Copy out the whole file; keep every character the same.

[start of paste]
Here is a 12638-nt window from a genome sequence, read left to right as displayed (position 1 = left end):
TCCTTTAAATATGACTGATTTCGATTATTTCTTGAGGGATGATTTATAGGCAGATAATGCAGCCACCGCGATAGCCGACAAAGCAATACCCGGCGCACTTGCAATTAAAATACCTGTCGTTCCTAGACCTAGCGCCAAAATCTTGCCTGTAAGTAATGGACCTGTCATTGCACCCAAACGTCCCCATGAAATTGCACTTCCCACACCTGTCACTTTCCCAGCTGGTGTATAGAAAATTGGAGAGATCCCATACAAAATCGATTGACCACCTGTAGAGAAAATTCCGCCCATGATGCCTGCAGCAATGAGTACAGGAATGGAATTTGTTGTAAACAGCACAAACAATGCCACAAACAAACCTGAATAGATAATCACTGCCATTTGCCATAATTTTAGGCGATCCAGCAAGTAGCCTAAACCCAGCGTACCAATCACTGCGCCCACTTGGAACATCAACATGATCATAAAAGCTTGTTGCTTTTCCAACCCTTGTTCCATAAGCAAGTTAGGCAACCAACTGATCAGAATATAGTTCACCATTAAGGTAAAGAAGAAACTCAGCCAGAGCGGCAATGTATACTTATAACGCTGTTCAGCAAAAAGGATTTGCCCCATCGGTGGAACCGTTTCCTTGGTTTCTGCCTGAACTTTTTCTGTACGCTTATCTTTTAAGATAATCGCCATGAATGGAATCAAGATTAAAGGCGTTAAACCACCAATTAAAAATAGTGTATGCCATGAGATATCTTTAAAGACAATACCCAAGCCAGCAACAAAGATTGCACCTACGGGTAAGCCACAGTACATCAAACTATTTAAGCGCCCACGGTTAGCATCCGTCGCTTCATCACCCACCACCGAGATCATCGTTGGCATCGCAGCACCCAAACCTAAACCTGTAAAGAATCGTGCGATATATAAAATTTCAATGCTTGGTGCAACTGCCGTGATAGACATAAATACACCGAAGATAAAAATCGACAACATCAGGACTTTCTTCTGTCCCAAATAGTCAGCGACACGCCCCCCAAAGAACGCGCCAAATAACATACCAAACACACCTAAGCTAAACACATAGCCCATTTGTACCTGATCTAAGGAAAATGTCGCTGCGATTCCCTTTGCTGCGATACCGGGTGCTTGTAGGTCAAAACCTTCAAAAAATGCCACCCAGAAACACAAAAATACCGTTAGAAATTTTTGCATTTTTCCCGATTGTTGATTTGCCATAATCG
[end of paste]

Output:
Here is a 12638-nt window from a genome sequence, read left to right as displayed (position 1 = left end):
TCCTTTAAATATGACTGATTTCGATTATTTCTTGAGGGATGATTTATAGGCAGATAATGCAGCCACCGCGATAGCCGACAAAGCAATACCCGGCGCACTTGCAATTAAAATACCTGTCGTTCCTAGACCTAGCGCCAAAATCTTGCCTGTAAGTAATGGACCTGTCATTGCACCCAAACGTCCCCATGAAATTGCACTTCCCACACCTGTCACTTTCCCAGCTGGTGTATAGAAAATTGGAGAGATCCCATACAAAATCGATTGACCACCTGTAGAGAAAATTCCGCCCATGATGCCTGCAGCAATGAGTACAGGAATGGAATTTGTTGTAAACAGCACAAACAATGCCACAAACAAACCTGAATAGATAATCACTGCCATTTGCCATAATTTTAGGCGATCCAGCAAGTAGCCTAAACCCAGCGTACCAATCACTGCGCCCACTTGGAACATCAACATGATCATAAAAGCTTGTTGCTTTTCCAACCCTTGTTCCATAAGCAAGTTAGGCAACCAACTGATCAGAATATAGTTCACCATTAAGGTAAAGAAGAAACTCAGCCAGAGCGGCAATGTATACTTATAACGCTGTTCAGCAAAAAGGATTTGCCCCATCGGTGGAACCGTTTCCTTGGTTTCTGCCTGAACTTTTTCTGTACGCTTATCTTTTAAGATAATCGCCATGAATGGAATCAAGATTAAAGGCGTTAAACCACCAATTAAAAATAGTGTATGCCATGAGATATCTTTAAAGACAATACCCAAGCCAGCAACAAAGATTGCACCTACGGGTAAGCCACAGTACATCAAACTATTTAAGCGCCCACGGTTAGCATCCGTCGCTTCATCACCCACCACCGAGATCATCGTTGGCATCGCAGCACCCAAACCTAAACCTGTAAAGAATCGTGCGATATATAAAATTTCAATGCTTGGTGCAACTGCCGTGATAGACATAAATACACCGAAGATAAAAATCGACAACATCAGGACTTTCTTCTGTCCCAAATAGTCAGCGACACGCCCCCCAAAGAACGCGCCAAATAACATACCAAACACACCTAAGCTAAACACATAGCCCATTTGTACCTGATCTAAGGAAAATGTCGCTGCGATTCCCTTTGCTGCGATACCGGGTGCTTGTAGGTCAAAACCTTCAAAAAATGCCACCCAGAAACACAAAAATACCGTTAGAAATTTTTGCATTTTTCCCGATTGTTGATTTGCCATAATCG